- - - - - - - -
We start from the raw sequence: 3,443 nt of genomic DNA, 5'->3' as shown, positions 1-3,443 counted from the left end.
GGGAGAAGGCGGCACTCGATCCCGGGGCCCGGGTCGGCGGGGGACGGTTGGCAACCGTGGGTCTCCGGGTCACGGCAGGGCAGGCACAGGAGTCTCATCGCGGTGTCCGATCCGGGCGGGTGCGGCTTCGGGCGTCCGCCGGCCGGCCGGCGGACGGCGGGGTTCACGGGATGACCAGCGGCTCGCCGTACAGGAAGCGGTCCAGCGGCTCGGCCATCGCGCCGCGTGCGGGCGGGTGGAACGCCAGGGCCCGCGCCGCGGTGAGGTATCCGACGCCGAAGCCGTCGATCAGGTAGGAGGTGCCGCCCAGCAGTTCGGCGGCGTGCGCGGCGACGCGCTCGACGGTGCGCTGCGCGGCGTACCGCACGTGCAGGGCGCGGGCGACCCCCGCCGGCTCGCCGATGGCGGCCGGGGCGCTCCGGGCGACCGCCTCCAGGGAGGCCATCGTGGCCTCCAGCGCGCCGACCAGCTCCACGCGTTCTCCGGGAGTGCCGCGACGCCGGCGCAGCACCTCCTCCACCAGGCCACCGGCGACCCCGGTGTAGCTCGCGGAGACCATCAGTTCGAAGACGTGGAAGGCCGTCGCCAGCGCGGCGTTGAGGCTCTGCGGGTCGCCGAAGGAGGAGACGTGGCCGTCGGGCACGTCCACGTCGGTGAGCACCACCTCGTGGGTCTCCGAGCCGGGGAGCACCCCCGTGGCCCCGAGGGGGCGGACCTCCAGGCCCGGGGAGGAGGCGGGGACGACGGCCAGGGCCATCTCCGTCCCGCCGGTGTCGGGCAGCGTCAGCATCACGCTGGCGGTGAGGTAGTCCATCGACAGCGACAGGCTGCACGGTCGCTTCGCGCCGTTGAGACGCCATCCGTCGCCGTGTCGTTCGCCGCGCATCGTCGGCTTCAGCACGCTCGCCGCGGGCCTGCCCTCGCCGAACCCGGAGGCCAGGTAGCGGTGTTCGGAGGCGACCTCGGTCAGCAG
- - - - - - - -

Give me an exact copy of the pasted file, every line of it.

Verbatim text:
We start from the raw sequence: 3,443 nt of genomic DNA, 5'->3' as shown, positions 1-3,443 counted from the left end.
GGGAGAAGGCGGCACTCGATCCCGGGGCCCGGGTCGGCGGGGGACGGTTGGCAACCGTGGGTCTCCGGGTCACGGCAGGGCAGGCACAGGAGTCTCATCGCGGTGTCCGATCCGGGCGGGTGCGGCTTCGGGCGTCCGCCGGCCGGCCGGCGGACGGCGGGGTTCACGGGATGACCAGCGGCTCGCCGTACAGGAAGCGGTCCAGCGGCTCGGCCATCGCGCCGCGTGCGGGCGGGTGGAACGCCAGGGCCCGCGCCGCGGTGAGGTATCCGACGCCGAAGCCGTCGATCAGGTAGGAGGTGCCGCCCAGCAGTTCGGCGGCGTGCGCGGCGACGCGCTCGACGGTGCGCTGCGCGGCGTACCGCACGTGCAGGGCGCGGGCGACCCCCGCCGGCTCGCCGATGGCGGCCGGGGCGCTCCGGGCGACCGCCTCCAGGGAGGCCATCGTGGCCTCCAGCGCGCCGACCAGCTCCACGCGTTCTCCGGGAGTGCCGCGACGCCGGCGCAGCACCTCCTCCACCAGGCCACCGGCGACCCCGGTGTAGCTCGCGGAGACCATCAGTTCGAAGACGTGGAAGGCCGTCGCCAGCGCGGCGTTGAGGCTCTGCGGGTCGCCGAAGGAGGAGACGTGGCCGTCGGGCACGTCCACGTCGGTGAGCACCACCTCGTGGGTCTCCGAGCCGGGGAGCACCCCCGTGGCCCCGAGGGGGCGGACCTCCAGGCCCGGGGAGGAGGCGGGGACGACGGCCAGGGCCATCTCCGTCCCGCCGGTGTCGGGCAGCGTCAGCATCACGCTGGCGGTGAGGTAGTCCATCGACAGCGACAGGCTGCACGGTCGCTTCGCGCCGTTGAGACGCCATCCGTCGCCGTGTCGTTCGCCGCGCATCGTCGGCTTCAGCACGCTCGCCGCGGGCCTGCCCTCGCCGAACCCGGAGGCCAGGTAGCGGTGTTCGGAGGCGACCTCGGTCAGCAG